Notes/Results: As much as I dislike tapioca and those mushy spheres, I adore chia seed pudding. There's something about how creamy it becomes, but then the crunch of the seeds (which I like--think of poppy seed dressing or muffins) make it a little different and interesting--much like this book. This vanilla chia seed pudding was an excellent blend of vanilla flavor, sweet, but not too sweet and perfect with the blueberries and peaches. I ate it for lunch and will be having some for dessert and for breakfast--I think it counts as an all-day food. I'll happily make it again.

And once again, how gorgeous is this cover?!?

I'm sharing this post with the Weekend Cooking event at Beth Fish Reads, a weekly event that is open to anyone who has any kind of food-related post to share. For more information, see the welcome post.

Note: A review copy of "The Garden of Blue Roses" was provided to me by the author and the publisher via TLC Book Tours. I was not compensated for this review and as always, my thoughts and opinions are my own.

You can see the stops for the rest of this TLC Book Tour and what other reviewers thought about the book here.


Wednesday, June 13, 2018

The Book Tour Stops Here: A Review of "The Bar Harbor Retirement Home for Famous Writers (And Their Muses)" by Terri-Lynne DeFino, Served with a Recipe for 3-Ingredient Pineapple-Mango "Nice" Cream

Happy Wednesday! It's a warm and humid one here so I am happy to be enjoying some cold, sweet-tart frozen goodness while reviewing The Bar Harbor Retirement Home for Famous Writers (And Their Muses), a new novel by Terri-Lynne DeFino as a stop on the TLC Book Tour. That chilly goodness is a three-ingredient, all-fruit and non-dairy Pineapple-Mango 'Nice' Cream, inspired by my reading.

Publisher's Blurb:

A whimsical, moving novel about a retirement home for literary legends who spar, conjure up new stories, and almost magically change the lives of the people around them.

Alfonse Carducci was a literary giant who lived his life to excess—lovers, alcohol, parties, and literary rivalries. But now he’s come to the Bar Harbor Home for the Elderly to spend the remainder of his days among kindred spirits: the publishing industry’s nearly gone but never forgotten greats. Only now, at the end of his life, does he comprehend the price of appeasing every desire, and the consequences of forsaking love to pursue greatness. For Alfonse has an unshakeable case of writer’s block that distresses him much more than his precarious health.
Set on the water in one of New England’s most beautiful locales, the Bar Harbor Home was established specifically for elderly writers needing a place to live out their golden years—or final days—in understated luxury and surrounded by congenial literary company. A faithful staff of nurses and orderlies surround the writers, and are drawn into their orbit, as they are forced to reckon with their own life stories. 
Among them are Cecibel Bringer, a young woman who knows first-hand the cost of chasing excess. A terrible accident destroyed her face and her sister in a split-second decision that Cecibel can never forgive, though she has tried to forget. Living quietly as an orderly, refusing to risk again the cost of love, Cecibel never anticipated the impact of meeting her favorite writer, Alfonse Carducci—or the effect he would have on her existence. In Cecibel, Alfonse finds a muse who returns him to the passion he thought he lost. As the words flow from him, weaving a tale taken up by the other residents of the Pen, Cecibel is reawakened to the idea of love and forgiveness.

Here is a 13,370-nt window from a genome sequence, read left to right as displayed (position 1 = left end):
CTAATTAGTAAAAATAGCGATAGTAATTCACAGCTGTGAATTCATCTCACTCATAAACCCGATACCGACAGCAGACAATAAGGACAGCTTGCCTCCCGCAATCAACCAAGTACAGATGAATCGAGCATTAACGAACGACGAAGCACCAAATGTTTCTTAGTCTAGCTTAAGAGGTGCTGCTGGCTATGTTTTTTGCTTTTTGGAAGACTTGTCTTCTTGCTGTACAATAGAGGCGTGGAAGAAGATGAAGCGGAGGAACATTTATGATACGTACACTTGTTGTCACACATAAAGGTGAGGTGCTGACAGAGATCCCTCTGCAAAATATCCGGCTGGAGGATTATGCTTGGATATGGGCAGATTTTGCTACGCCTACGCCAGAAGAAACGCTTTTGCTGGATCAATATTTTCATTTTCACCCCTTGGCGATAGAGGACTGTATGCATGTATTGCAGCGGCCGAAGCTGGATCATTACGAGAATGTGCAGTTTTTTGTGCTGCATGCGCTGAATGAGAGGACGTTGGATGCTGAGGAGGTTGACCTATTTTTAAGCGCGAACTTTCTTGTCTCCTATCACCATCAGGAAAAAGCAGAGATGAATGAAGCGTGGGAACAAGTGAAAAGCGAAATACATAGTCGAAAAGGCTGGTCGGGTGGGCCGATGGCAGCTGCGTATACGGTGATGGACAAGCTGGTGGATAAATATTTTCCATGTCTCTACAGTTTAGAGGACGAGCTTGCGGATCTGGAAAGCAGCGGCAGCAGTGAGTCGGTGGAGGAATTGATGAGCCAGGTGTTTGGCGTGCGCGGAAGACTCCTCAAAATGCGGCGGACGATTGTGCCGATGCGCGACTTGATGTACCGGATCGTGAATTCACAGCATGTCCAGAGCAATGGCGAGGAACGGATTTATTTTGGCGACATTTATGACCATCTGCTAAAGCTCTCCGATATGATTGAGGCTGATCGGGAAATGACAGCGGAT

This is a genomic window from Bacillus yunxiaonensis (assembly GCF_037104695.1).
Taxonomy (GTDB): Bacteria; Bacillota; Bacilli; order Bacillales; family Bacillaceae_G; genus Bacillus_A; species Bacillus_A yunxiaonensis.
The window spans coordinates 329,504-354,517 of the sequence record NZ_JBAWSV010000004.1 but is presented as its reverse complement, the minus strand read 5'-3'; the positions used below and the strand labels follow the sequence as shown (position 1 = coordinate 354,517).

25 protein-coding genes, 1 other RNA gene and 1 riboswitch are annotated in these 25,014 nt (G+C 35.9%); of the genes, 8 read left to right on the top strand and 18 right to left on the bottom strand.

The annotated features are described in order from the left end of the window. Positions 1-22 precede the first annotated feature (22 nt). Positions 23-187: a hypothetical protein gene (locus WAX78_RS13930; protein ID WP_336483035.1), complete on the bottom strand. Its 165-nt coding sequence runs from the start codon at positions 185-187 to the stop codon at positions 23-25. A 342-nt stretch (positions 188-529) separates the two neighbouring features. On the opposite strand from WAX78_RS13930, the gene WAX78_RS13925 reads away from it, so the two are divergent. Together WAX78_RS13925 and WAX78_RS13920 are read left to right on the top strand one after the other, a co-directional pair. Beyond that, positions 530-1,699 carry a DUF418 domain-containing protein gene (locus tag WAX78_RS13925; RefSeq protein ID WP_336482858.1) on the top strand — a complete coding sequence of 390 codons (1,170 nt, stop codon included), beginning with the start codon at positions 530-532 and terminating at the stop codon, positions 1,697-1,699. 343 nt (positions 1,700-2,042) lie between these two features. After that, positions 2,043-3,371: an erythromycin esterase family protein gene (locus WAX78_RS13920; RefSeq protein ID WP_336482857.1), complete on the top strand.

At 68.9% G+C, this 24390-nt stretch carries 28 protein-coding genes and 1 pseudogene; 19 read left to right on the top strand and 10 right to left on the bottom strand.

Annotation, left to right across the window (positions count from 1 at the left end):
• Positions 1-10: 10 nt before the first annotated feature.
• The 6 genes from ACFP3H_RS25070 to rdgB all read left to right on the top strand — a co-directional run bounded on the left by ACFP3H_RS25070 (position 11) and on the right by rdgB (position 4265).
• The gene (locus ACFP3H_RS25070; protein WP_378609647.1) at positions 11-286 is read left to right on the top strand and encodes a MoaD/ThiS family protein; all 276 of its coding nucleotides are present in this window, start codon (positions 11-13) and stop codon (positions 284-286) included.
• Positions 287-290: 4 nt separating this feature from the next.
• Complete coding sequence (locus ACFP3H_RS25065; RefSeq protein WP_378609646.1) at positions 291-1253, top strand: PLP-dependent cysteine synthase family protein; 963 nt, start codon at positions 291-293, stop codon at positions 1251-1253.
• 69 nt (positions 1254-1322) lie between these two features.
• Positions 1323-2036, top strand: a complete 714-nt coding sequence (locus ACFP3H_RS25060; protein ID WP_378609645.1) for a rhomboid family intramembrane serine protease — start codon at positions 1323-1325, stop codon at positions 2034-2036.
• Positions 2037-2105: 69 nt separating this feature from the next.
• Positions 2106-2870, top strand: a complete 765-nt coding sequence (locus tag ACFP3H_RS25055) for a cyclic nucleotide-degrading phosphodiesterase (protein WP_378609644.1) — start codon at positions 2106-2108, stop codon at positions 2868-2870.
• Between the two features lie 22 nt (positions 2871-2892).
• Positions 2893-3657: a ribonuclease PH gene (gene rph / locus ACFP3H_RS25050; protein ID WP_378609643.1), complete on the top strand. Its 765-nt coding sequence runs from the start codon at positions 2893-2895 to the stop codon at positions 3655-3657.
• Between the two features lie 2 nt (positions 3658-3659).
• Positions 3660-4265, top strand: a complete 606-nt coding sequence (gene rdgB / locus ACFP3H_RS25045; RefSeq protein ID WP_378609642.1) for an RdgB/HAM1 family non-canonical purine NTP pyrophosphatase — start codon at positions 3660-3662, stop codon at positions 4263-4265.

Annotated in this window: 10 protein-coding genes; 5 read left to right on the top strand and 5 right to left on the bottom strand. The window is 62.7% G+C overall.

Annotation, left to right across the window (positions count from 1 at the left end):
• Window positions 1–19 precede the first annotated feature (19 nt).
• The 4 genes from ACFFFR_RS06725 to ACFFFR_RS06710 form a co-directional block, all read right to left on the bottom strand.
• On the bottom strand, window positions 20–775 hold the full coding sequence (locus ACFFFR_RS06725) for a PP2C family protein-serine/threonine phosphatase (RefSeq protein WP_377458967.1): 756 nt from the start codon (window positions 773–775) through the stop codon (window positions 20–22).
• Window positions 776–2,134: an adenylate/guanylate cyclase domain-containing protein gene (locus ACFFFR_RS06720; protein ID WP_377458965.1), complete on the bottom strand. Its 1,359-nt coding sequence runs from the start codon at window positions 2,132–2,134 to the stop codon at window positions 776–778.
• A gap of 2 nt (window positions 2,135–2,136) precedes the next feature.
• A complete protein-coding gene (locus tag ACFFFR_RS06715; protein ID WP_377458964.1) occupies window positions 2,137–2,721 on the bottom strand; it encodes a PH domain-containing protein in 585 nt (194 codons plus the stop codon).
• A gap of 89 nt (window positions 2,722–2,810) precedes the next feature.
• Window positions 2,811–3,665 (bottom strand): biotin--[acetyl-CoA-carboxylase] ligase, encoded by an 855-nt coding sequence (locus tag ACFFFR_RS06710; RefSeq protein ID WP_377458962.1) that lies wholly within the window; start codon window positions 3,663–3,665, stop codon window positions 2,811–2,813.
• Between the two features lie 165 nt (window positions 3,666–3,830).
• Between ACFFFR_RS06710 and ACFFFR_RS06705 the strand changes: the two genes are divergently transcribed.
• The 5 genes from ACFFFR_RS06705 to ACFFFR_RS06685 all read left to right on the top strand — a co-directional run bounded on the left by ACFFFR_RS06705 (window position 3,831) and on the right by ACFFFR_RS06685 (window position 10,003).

As the edges between story and reality blur, a world within a world is created. It’s a place where the old are made young, the damaged are made whole, and anything is possible….

Paperback: 336 pages  
Publisher: William Morrow Paperbacks (June 12, 2018)

My Review:

I have a few blogger friends who refuse to read or preemptively dislike books with long titles and subtitles so they would not even pick up The Bar Harbor Retirement Home for Famous Writers (and Their Muses), which would be a shame because it is an engaging and enjoyable book. It also has a story or book inside the book so maybe it gets a pass on the long title since it's two stories in one. ;-)

The retirement home, called the "Pen" by its staff in residents was set up by Alfonse Carducci's mentor and lover, Cornelius Traeger, as a place elderly and ailing writers could find respite in their last days. In edition to its quirky collection of authors, editors, publicists and others--some very famous, some less so, there are is a staff--a doctor/director, nurses, orderlies and a groundskeeper. Cecibel Bringer is an orderly, who hides out at the Pen--from her past and from the accident that has left half of her face and her life destroyed. Cecibel is one of Alfonse Carducci's biggest fans and her admiration for him and the hurt she carries around with her, calls to Alfonse and she becomes his muse, inspiring him to pick up his pen to write again in the limited time he has left. A few close friends and more of Alfonse are living out their days at the home and soon they are adding their own passions and skills to the story the Alfonse starts. There are secrets and revelations, a possible romance for Cecibel and  of course the passed around treasure of a notebook where the authors take turns writing from different points of view.